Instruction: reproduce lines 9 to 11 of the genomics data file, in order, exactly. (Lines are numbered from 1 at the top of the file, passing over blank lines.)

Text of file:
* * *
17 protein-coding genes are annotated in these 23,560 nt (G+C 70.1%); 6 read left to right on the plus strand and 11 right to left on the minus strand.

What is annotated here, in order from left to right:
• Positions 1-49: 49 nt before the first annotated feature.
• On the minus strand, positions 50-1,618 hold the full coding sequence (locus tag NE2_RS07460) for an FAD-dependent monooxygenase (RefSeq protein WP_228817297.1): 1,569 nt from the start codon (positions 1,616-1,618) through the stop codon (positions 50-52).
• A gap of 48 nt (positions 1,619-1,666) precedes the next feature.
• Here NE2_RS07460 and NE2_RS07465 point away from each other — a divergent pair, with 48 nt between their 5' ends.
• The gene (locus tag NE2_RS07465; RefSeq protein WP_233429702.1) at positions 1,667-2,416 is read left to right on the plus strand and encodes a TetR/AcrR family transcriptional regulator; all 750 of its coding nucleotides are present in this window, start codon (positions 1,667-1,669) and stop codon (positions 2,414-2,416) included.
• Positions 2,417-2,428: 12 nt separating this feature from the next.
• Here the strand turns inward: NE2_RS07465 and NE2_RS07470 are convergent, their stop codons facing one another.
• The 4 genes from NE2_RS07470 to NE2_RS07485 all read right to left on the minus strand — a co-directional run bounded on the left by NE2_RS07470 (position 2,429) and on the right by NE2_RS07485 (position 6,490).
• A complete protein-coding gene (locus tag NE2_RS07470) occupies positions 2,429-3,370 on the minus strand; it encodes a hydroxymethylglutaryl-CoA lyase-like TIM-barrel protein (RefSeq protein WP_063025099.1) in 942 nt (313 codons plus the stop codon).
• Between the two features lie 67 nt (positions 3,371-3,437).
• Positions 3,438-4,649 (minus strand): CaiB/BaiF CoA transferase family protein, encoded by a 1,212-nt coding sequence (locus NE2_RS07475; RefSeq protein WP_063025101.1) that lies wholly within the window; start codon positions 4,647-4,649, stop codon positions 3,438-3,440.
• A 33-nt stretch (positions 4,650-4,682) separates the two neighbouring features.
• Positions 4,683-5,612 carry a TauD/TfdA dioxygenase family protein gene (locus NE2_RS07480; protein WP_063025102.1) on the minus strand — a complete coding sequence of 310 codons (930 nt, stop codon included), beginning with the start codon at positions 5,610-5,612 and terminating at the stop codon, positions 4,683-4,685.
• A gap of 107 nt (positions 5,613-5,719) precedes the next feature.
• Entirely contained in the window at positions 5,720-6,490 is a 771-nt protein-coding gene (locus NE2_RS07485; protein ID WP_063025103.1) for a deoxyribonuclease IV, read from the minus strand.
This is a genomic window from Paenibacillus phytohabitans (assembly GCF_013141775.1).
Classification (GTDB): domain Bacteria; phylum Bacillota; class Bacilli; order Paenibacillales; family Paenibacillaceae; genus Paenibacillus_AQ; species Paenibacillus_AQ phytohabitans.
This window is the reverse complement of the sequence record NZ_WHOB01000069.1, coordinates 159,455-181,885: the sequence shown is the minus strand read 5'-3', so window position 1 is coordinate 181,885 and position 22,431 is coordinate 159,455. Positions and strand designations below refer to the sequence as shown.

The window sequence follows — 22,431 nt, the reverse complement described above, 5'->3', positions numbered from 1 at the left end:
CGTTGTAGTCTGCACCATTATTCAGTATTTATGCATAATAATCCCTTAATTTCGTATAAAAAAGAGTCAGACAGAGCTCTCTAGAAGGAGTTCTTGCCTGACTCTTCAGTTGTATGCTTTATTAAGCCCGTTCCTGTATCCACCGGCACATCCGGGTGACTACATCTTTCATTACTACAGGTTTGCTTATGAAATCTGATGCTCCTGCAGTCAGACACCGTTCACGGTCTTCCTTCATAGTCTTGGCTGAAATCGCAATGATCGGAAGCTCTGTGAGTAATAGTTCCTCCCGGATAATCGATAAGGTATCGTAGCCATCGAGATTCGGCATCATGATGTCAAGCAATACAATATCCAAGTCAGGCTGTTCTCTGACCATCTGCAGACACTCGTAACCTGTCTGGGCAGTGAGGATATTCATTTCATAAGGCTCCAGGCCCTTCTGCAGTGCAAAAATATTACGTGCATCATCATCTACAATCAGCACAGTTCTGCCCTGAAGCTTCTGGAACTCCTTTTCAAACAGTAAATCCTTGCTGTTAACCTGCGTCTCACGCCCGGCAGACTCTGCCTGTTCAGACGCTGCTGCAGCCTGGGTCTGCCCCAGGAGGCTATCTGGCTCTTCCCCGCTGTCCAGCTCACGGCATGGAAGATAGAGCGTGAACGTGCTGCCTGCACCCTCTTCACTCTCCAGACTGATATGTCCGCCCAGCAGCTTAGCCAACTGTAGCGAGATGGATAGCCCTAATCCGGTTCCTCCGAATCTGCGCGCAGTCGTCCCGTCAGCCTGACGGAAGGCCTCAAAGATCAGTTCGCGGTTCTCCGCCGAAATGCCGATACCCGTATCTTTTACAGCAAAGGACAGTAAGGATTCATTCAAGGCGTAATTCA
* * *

• Here the strand turns inward: NE2_RS07465 and NE2_RS07470 are convergent, their stop codons facing one another.
• The 4 genes from NE2_RS07470 to NE2_RS07485 all read right to left on the minus strand — a co-directional run bounded on the left by NE2_RS07470 (position 2,429) and on the right by NE2_RS07485 (position 6,490).
• A complete protein-coding gene (locus tag NE2_RS07470) occupies positions 2,429-3,370 on the minus strand; it encodes a hydroxymethylglutaryl-CoA lyase-like TIM-barrel protein (RefSeq protein WP_063025099.1) in 942 nt (313 codons plus the stop codon).